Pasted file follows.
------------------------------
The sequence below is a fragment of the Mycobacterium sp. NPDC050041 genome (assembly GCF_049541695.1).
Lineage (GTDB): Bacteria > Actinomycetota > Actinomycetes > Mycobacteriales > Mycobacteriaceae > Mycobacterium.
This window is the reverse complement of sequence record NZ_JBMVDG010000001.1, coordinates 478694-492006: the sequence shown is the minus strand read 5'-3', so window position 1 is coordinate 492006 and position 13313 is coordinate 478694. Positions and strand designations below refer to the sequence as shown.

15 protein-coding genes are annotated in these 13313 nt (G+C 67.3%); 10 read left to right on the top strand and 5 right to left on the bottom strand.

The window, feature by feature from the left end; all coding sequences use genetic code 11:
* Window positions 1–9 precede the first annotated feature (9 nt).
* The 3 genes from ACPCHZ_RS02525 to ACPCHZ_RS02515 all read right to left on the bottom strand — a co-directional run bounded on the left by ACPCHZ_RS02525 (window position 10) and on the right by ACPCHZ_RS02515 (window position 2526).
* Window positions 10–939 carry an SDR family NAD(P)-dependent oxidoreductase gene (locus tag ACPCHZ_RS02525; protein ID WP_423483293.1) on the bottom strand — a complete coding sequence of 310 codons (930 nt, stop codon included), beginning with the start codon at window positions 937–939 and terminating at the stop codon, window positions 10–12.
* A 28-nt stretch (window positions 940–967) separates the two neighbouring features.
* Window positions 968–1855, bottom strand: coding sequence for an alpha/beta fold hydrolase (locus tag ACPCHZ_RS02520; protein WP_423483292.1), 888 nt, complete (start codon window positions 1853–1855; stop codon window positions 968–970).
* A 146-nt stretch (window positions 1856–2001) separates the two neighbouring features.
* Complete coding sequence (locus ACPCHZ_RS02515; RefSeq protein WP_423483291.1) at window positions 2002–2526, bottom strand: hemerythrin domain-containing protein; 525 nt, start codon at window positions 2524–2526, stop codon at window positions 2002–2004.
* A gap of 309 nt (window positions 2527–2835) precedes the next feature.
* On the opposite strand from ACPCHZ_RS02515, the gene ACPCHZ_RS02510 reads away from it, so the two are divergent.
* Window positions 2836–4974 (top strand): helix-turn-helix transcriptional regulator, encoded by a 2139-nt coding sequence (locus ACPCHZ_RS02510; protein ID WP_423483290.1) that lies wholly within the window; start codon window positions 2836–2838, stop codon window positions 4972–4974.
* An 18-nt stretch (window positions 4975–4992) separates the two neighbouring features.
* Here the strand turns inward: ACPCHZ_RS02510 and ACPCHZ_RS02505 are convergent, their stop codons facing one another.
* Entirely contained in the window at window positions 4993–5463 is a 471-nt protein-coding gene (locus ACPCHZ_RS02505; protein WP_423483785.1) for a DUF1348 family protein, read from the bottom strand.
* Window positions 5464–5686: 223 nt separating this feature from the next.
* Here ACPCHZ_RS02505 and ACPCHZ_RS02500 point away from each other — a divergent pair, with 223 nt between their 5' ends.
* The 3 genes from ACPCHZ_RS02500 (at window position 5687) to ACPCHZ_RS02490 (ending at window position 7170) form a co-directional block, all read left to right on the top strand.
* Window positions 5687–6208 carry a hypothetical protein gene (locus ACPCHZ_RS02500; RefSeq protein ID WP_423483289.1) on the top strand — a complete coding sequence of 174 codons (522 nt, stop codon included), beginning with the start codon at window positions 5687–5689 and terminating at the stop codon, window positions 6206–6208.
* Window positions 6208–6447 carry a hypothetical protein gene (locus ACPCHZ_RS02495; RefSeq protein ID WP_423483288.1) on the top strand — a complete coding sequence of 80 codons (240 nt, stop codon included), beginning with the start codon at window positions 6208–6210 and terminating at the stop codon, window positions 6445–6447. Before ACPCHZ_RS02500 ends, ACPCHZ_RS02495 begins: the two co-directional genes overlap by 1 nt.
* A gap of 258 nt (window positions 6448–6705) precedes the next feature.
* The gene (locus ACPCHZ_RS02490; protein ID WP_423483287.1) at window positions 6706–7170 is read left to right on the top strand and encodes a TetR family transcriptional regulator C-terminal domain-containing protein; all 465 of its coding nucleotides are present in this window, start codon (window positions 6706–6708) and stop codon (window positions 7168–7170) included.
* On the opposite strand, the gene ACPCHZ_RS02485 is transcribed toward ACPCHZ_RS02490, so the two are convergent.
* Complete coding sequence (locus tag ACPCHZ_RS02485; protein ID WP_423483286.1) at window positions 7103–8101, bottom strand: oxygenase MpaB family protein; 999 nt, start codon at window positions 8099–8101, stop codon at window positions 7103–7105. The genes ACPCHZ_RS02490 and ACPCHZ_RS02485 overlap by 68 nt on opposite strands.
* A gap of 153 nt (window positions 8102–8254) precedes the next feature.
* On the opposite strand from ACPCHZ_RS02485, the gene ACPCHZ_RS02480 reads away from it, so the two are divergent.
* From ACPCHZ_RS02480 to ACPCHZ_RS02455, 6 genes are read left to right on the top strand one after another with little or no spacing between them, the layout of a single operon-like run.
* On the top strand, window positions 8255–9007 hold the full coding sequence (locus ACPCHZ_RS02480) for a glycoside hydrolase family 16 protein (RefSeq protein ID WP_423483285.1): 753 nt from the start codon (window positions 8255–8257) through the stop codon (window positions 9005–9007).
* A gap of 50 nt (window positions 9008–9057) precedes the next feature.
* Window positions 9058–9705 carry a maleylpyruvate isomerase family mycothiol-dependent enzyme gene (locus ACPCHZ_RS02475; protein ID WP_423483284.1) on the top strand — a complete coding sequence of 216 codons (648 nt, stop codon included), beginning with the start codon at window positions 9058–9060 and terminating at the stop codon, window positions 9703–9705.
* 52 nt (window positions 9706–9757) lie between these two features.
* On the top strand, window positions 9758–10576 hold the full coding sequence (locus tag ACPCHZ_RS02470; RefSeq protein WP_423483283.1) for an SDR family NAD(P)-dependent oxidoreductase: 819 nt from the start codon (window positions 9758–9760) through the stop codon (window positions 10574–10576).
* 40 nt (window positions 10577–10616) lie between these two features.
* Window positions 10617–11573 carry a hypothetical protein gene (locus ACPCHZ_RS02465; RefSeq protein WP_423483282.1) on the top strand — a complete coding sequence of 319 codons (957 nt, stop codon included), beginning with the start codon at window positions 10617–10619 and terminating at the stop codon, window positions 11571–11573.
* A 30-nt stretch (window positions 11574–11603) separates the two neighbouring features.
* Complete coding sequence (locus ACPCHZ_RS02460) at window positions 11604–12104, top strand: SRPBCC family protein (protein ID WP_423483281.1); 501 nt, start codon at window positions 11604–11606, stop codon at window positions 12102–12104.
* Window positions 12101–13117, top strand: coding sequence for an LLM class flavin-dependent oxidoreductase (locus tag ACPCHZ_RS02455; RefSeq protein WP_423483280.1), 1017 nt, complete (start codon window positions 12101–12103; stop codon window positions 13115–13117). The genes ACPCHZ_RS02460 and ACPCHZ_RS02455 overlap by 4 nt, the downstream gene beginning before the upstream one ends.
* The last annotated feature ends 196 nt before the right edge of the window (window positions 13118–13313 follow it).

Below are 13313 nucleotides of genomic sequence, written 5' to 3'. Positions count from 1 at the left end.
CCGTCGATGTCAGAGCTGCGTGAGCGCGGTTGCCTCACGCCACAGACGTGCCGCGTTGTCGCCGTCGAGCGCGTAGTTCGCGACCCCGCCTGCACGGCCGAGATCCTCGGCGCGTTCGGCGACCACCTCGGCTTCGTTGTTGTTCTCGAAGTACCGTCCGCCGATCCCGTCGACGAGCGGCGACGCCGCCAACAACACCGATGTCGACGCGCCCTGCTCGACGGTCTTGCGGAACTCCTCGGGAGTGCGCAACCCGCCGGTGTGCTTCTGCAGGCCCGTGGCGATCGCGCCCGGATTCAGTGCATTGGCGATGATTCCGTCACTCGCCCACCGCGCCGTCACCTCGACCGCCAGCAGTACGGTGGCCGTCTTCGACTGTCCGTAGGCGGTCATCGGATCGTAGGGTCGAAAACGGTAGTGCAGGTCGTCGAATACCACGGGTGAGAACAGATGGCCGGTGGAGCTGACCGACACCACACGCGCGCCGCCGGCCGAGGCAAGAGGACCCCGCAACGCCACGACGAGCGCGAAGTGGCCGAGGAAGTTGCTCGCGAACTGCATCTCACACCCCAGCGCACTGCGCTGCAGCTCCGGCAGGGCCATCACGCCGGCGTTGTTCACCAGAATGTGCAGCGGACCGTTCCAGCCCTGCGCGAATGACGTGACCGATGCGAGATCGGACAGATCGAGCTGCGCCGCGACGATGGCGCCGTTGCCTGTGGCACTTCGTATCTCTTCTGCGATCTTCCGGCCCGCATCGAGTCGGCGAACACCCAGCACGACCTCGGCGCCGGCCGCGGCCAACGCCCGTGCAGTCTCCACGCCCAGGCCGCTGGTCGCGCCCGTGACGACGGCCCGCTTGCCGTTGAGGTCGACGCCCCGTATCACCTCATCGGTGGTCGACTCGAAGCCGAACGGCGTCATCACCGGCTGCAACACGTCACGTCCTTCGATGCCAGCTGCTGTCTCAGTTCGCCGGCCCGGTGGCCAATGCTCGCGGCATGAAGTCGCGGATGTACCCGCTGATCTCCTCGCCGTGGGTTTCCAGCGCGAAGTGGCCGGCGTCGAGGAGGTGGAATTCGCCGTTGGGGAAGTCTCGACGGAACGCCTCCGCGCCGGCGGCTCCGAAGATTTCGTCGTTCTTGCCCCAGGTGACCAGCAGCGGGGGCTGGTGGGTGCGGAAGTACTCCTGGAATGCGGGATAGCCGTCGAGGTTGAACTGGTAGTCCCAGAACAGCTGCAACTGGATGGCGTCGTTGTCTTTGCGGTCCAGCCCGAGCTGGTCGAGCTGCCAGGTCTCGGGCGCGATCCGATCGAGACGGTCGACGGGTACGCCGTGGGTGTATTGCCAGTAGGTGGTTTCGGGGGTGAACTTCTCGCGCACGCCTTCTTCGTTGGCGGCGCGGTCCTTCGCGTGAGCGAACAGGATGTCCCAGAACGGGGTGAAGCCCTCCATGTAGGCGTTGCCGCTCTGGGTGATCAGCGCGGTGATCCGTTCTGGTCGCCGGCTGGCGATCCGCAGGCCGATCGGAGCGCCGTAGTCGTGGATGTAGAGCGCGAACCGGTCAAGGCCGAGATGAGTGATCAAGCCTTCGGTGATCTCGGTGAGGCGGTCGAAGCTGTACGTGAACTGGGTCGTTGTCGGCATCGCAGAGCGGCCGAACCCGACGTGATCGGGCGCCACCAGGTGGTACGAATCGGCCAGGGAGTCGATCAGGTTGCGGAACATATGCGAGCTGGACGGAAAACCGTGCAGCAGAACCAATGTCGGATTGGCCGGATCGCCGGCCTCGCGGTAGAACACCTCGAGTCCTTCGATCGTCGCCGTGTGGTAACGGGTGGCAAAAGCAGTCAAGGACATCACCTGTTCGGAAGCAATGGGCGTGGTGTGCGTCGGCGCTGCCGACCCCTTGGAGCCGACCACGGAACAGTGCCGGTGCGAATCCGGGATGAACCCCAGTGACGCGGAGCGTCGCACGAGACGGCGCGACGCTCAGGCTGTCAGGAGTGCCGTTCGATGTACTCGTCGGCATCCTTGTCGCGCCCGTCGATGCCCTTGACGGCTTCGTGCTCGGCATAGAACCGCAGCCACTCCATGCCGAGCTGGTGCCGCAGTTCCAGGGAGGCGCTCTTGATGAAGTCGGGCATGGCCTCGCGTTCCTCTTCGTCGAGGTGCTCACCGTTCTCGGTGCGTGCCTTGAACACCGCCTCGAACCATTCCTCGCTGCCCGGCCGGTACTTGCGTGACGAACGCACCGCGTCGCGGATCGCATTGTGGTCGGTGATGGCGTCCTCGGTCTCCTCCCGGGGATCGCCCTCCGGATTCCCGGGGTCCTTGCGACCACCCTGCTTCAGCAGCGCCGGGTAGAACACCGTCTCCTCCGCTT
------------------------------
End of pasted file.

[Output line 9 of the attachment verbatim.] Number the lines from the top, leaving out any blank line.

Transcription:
* A 28-nt stretch (window positions 940–967) separates the two neighbouring features.